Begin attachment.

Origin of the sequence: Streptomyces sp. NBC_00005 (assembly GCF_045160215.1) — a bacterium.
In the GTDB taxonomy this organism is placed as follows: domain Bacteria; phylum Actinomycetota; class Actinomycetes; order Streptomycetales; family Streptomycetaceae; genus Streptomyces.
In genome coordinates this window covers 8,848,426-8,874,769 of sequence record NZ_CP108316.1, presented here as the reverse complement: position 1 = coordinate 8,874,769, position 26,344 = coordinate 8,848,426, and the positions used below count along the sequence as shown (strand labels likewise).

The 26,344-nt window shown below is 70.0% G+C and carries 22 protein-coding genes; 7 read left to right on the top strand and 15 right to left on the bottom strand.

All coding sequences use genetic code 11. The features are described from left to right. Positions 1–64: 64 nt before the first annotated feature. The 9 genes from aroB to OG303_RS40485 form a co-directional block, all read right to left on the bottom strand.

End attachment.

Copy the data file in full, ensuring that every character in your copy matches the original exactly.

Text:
Origin of the sequence: Streptomyces sp. NBC_00005 (assembly GCF_045160215.1) — a bacterium.
In the GTDB taxonomy this organism is placed as follows: domain Bacteria; phylum Actinomycetota; class Actinomycetes; order Streptomycetales; family Streptomycetaceae; genus Streptomyces.
In genome coordinates this window covers 8,848,426-8,874,769 of sequence record NZ_CP108316.1, presented here as the reverse complement: position 1 = coordinate 8,874,769, position 26,344 = coordinate 8,848,426, and the positions used below count along the sequence as shown (strand labels likewise).

The 26,344-nt window shown below is 70.0% G+C and carries 22 protein-coding genes; 7 read left to right on the top strand and 15 right to left on the bottom strand.

All coding sequences use genetic code 11. The features are described from left to right. Positions 1–64: 64 nt before the first annotated feature. The 9 genes from aroB to OG303_RS40485 form a co-directional block, all read right to left on the bottom strand.